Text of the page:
So I didn’t really worry. There was nothing TO worry about.

That was my unconscious mindset, anyway, as I strolled back to my apartment building after a late night of hanging out with friends.

My apartment was in a crammed little neighborhood just off campus. On my street in particular, cute, if quaint, little houses on tiny plots of grass were smashed side by side. Occasionally, a slender footpath to the front door or stubby driveway would stick out and spill onto the crumbling pavement of the street; though, most cars parked on said crumbling pavement. And, for some reason, there was only a sidewalk on one side of the street.

So naturally I was strolling along this one sidewalk – a straight shot to my apartment building. And naturally there were several cars parked alongside this sidewalk. All seemed quiet.

Right as I approached an old, black Mustang, the driver’s side door flung out directly in front of me. I stopped, startled, as a man stepped out. He was so close to me I had to step back to let him pass. He was dressed in a light gray graphic T-shirt, which was just barely showing through a beat up leather jacket. That stuck out to me, because he was so tall the best part of him I could see was his chest.

I looked up, but it was hard to distinguish his features under the shade of the trees lining the sidewalk. Then, all at once, I saw his teeth – too white, exposed in the universal grin of bad intentions.

“Hey,” he said, and his voice slithered out of his lips like smoke slips out of a cigarette. “You need a ride?” Continue reading

Consequences

Composed 9/10/13
Description: Inspired by a similar event that happened today.

Light was just beginning to fade as they walked across the parking lot. The air was cloaked in a buttercup yellow, and dusty shadows from trees and cars spilled across the blacktop like prowling malicious spirits. The only sounds were the clopping and smacking of their shoes against the dry ground. Only with much focus could one pick up the distant cries of racing metal machines and the eerie lullaby of leaves.

He inhaled, and the air was like wood.

“Smells like someone’s burning something.”

His companion breathed. Her eyes paled; once an ocean, her irises melted into ice. She stared off into the distance, past the cars and the trees and the parking lot. Past the grass. Past the horizon.

He knew that look. She was Seeing something.

Her irises filled with ocean blue. Her pupils refocused on the ashen ground.

“What’s up?”

She looked across the parking lot and pointed.

“There. In the median. In the mulch between the trees.”

He followed her finger and noticed a trickle of smoke leaking from the ground. They walked over to the place where the wisp originated, just as she said, in a median filled with mulch and a few trees. A cigarette butt lay in the center of a ring of dried up woodchips; around its edges, the ring smoked. A tiny red spark brightened and dimmed at one point of the circle.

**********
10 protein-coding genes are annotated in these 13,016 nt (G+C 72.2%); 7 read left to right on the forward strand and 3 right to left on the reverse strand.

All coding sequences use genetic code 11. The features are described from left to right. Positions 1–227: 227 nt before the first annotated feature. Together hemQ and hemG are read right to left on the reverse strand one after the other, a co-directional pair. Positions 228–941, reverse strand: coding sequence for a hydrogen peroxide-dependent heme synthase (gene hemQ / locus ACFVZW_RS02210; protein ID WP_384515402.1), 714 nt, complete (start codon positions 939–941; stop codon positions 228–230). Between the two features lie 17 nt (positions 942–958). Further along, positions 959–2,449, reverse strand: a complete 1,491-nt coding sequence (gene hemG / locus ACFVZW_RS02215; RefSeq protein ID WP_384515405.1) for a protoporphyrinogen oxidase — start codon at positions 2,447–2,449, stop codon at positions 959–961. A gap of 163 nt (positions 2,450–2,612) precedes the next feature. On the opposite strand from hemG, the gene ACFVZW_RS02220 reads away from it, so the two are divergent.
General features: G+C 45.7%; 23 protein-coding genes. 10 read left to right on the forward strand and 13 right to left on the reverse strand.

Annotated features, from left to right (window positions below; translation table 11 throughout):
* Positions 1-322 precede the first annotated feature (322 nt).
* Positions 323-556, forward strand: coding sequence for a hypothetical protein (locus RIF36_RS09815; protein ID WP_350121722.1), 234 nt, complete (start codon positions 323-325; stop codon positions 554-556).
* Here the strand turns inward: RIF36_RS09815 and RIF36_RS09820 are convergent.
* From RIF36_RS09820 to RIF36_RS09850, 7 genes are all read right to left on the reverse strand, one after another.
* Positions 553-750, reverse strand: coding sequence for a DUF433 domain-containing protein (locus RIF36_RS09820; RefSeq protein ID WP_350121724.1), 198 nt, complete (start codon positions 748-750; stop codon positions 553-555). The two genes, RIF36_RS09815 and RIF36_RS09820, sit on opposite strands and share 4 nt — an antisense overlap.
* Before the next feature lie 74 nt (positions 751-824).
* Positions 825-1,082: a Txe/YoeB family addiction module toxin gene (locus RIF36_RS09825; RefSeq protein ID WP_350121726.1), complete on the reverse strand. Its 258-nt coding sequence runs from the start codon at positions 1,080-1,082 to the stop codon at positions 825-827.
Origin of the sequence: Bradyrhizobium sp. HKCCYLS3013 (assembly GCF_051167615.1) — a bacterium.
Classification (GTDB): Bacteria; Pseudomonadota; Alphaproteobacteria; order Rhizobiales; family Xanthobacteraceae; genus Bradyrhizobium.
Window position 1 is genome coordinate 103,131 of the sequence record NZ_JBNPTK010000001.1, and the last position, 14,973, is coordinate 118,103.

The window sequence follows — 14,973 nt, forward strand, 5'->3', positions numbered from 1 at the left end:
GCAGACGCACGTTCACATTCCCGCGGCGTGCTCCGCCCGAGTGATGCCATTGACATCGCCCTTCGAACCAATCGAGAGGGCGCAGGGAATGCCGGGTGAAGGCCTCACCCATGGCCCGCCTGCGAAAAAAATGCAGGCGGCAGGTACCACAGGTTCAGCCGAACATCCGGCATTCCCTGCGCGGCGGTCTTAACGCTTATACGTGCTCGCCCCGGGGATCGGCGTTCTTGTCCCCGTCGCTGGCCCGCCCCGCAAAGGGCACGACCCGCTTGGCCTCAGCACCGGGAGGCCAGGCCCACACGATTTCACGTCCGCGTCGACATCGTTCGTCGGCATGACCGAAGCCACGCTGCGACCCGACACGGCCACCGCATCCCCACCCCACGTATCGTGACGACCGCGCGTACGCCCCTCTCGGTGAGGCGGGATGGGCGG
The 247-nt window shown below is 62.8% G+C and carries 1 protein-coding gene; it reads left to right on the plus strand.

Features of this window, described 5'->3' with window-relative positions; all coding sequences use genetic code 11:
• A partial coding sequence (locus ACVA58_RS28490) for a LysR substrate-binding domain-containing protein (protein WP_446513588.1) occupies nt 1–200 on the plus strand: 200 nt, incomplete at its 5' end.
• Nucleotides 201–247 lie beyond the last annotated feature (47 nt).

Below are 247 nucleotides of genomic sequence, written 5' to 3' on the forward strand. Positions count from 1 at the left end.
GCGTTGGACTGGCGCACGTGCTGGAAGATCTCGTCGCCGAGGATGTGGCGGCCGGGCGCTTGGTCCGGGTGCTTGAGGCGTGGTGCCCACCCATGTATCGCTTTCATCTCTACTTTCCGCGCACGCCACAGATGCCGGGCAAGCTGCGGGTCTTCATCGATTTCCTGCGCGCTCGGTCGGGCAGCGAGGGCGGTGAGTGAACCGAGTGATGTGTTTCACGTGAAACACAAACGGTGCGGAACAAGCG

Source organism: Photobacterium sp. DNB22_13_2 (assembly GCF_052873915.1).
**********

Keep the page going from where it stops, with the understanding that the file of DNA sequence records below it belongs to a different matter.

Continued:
“Put it out,” she whispered.

He took his water bottle out of a pocket of his backpack and let the water flow over the ring. He spread the mulch with his shoe and stomped on it once he was done to make sure all the coals were out. The smoke halted.

His companion exhaled heavily, as if she had been holding her breath. He jumped back onto the blacktop and stared at her. Her eyes remained on the upturned earth.

“What was that about?” He asked. She nodded at the now damp mulch.

“That would have set the whole campus on fire.”

He looked back to the place. It was just a bit of mulch now, not at all remarkable. Even the cigarette butt was buried. He glanced up, then, to the buildings around him – grand, brick structures with tall, arched windows. A concrete fountain bubbled yards away.

“Really?” He looked back to the mulch. “But putting that out seemed so… insignificant.”

She nodded. “It always seems that way. But little, seemingly insignificant things change the world. A cigarette. A bullet. A kiss. They determine the course lives take. Or how they end.”

With one last look she turned and walked toward the place they had been heading before. His brow furrowed, but he stuck his hands in his pockets and followed.

Sammi

Today Sammi, our dog of nearly 14 years, died. She died with her ears still sticking up.

Some things I will always remember about my puppy: Taking her home the first night. Racing her up the stairs. The way she would get randomly hyper and run around the house. The way she knew when I was sad and made me laugh. The way I could get her ears to stick up by raising the pitch of my voice. How even she knew that wet, rolled up towels are a scary thing. How she always knew when dad was out getting breakfast and would wait eagerly for him (and bacon) to return. How she was always so warm and smelled like a dog, but I loved it. She loved toasting outside in the sun. She loved to have her ears scratched.

I don’t think she ever lived up to her name (Samantha means “obedient”), but she was a sweet, loving dog, and from that first night she was my baby. She will be missed very much.